A fatal motion is a rare parliamentary procedure that could kill off the passage of the government’s legislation and is the strongest opposition which can be taken in the House of Lords.
If the secondary legislation is rejected today the Government will have to restart the process. The Parliament Acts of 1911 and 1949 which established the ultimate supremacy of the Commons do not apply to secondary legislation.
The Government previously lost the vote in the Lords on the Public Order Bill to change the interpretation of ‘serious disruption’ of other people’s day-to-day activities to mean ‘anything more than minor’ which was opposed 254 votes to 240 only a few weeks ago.
Baroness Jones’ motion aims to stop the government from using a ‘Ministerial decree’ to overturn the vote and amend the interpretation regardless of the decision made in the Lords. This is the first time ever that the government has tried to use secondary legislation to directly overturn the will of Parliament.
The House of Lords Secondary Legislation Scrutiny Committee drew ‘special attention’ to the change. The committee’s report stated: "As well as not justifying the substance of the provisions, the Home Office has not provided any reasons for bringing the measures back in the form of secondary legislation, which is subject to less scrutiny, so soon after they were rejected in primary legislation.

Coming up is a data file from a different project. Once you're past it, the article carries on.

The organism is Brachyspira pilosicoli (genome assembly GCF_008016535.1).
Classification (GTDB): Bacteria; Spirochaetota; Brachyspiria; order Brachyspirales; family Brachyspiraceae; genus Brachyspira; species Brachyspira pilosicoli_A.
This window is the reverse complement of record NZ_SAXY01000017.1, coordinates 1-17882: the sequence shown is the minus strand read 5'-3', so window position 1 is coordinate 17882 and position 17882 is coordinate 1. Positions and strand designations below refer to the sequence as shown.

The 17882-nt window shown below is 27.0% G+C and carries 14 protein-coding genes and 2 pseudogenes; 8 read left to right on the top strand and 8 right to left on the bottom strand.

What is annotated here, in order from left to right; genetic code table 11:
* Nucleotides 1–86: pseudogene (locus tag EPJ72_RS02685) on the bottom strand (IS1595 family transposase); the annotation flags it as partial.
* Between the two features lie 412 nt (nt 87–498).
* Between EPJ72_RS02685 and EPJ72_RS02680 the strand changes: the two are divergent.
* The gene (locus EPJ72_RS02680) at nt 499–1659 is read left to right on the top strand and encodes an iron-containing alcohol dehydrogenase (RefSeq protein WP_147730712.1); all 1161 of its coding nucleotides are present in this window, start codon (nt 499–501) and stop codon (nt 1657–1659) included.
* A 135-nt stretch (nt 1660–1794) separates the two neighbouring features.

“We are not aware of any examples of this approach being taken in the past; the House may wish to verify this with the Minister. We believe this raises possible constitutional issues that the House may wish to consider."
A petition asking Labour peers to back the Fatal Motion in the Lords is currently at over 55,000 signatories.
— Jenny Jones (@GreenJennyJones) June 13, 2023
Green Party Baroness Jenny Jones tabled the fatal motion at the end of May. She commented at the time: “This is a make-or-break moment for parliamentary democracy. The Lords defeated the government on this issue and the Minister is now acting like a seventeenth-century monarch by using a decree to reverse that vote.
“What is the point of Parliament if a Minister can just ignore the outcome of debates and votes by imposing draconian laws on the public?
“This is not a one-off, but part of a trend of legislation that undermines parliamentary democracy by giving Ministers increasing powers to make, delete or change laws. In the last four years, we have seen a series of skeleton bills pass through parliament that hand over powers and discretion to Ministers to make decisions with minimal parliamentary scrutiny."